Martin Murray was considered by many to be an uncrowned world champion when he entered the ring in Monte Carlo, Monaco and for good reason. His only defeat had been a somewhat controversial decision to lineal, Ring and WBC world middleweight champion, Sergio Martinez, in 2013 in Argentina. In that fight the Brit put Martinez down in the eighth and what looked like another knockdown in the penultimate round was ruled a slip. Two years before that he went to Germany to challenge the WBA champion, Felix Sturm and had to settle for a draw.
The problem was that he was up against the boogeyman of the division, defending WBA, WBC interim and IBO champion, Gennady “GGG” Golovkin. The “Kazakh KO King” was riding an 18-fight knockout streak and no one was standing in line to fight him. Things looked bleak for the Brit in his third title challenge.
Rodney Berman explains the promotional significance of the fight for Golden Gloves: “From all the international fighters we promoted, Golovkin was definitely the most exciting and the biggest crowd puller. Martin Murray was considered one of the best middleweights and for a South African promoter to be able to put on a fight of that magnitude that attracted every television station in the world was special. It was probably the biggest fight we ever put on, even bigger than Lewis-Rahman because those two were considered the two best middleweights in the world.”
Murray did his best but like every other middleweight at the time, he was just not able to best Golovkin. He did manage to make a statement in defeat though. He went down twice in the fourth round from rights to the body but hung in there and fought back as best he could. He was all heart but eventually the heavy handed “GGG” got to him as well. After going down in the tenth from two chopping rights to the head, referee Luis Pabon eventually decided that Murray had taken enough and stopped the fight in the eleventh round.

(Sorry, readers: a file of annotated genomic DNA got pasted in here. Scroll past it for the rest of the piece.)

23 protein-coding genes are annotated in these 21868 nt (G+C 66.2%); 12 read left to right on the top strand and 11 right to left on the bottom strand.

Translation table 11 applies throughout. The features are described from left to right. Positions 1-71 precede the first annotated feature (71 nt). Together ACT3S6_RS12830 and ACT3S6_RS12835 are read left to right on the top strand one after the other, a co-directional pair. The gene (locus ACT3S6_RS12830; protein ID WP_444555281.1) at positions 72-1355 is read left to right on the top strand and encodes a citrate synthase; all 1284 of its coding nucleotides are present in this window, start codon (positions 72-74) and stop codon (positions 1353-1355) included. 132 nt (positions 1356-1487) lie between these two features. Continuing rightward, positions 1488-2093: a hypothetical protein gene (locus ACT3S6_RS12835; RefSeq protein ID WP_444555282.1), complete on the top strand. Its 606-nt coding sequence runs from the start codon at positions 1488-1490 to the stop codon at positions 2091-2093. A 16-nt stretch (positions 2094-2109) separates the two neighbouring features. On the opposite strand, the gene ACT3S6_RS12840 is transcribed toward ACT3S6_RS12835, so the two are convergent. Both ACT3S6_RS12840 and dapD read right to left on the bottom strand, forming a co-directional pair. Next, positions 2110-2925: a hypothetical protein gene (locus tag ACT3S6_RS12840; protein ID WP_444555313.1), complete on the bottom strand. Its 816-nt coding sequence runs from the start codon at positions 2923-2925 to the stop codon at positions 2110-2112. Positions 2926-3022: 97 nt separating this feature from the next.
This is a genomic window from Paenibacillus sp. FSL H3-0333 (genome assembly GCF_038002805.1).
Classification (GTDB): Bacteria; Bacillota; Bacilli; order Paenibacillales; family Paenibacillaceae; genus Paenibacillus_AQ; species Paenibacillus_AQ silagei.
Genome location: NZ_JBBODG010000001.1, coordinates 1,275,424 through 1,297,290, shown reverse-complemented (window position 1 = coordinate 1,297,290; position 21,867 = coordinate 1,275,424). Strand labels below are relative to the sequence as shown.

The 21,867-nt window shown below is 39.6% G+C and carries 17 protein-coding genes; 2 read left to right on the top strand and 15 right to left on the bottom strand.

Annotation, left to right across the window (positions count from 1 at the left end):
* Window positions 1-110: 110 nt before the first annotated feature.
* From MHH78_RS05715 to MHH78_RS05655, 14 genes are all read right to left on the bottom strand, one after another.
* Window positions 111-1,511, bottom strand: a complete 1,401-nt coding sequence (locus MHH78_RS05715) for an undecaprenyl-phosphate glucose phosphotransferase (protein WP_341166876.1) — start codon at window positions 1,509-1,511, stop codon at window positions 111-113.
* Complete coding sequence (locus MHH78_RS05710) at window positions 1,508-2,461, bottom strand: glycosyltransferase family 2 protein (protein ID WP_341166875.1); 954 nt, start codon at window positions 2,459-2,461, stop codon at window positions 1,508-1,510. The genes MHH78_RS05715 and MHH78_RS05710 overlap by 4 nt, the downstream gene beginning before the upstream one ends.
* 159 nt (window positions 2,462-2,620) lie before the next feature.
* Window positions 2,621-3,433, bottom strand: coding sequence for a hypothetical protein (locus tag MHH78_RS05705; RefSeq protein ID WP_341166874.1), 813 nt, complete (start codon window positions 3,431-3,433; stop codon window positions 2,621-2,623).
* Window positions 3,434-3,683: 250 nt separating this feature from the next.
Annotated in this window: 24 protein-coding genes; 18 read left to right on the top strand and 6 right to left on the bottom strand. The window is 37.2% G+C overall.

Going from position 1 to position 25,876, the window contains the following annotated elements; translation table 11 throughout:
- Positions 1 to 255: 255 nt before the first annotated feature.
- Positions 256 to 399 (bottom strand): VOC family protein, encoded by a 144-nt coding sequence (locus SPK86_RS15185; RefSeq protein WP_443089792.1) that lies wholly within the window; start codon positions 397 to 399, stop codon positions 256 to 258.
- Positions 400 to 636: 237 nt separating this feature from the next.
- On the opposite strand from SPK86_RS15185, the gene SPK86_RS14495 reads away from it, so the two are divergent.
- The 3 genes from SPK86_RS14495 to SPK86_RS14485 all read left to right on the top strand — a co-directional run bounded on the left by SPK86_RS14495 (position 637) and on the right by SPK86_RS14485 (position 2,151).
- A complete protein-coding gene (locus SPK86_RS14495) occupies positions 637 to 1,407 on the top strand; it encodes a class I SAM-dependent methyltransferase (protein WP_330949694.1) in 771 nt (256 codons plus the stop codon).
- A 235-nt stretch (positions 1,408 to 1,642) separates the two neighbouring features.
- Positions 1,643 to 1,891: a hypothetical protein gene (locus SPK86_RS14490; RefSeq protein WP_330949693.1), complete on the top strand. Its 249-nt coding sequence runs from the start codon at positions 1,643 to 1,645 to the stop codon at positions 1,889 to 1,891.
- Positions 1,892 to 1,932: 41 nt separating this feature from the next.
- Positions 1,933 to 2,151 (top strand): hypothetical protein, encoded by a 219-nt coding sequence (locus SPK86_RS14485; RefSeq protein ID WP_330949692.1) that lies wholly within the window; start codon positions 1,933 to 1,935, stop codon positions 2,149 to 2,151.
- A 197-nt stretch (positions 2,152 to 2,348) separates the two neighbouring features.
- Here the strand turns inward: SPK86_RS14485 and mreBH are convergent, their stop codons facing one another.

Martin Murray could console himself with the fact that he took Golovkin further than any other fighter at the time. “He is too tough for his own good and a super human being. He gives a lot back to the community as well. We are still close,” says Berman.
He continued his career at super middleweight and after three wins, challenged Arthur Abraham for the WBO title in Germany at the end of the same year. He was once again at the wrong end of a split decision
He is still active at the age of 37, having scored decent wins since over undefeated Nuhu Lawal, as well as Roberto Garcia and Gabriel Rosado but losing decisions to future world champion, George Groves and former champion, Hassan N’Dam N’Jikam. He scored two wins in 2019 bringing his record to 39-5-1, Gennady Golovkin remaining the only man to beat him inside the distance.
Golovkin continued his ascent, bringing his knockout streak to 23 while collecting the IBF belt as well. He was taken the distance for the first time since 2008 when he had to settle for a decision win over Daniel Jacobs in 2017 and then retained his titles with a controversial draw against Canelo Alvarez, in a great fight that most ringsiders had him winning. He would lose his titles in a close majority decision to Alvarez in a 2018 rematch but has since regained the IBF version, as well as the IBO belt, by outfighting Sergiy Derevyanchenko in last fight in November of 2019, winning a close decision in another great fight.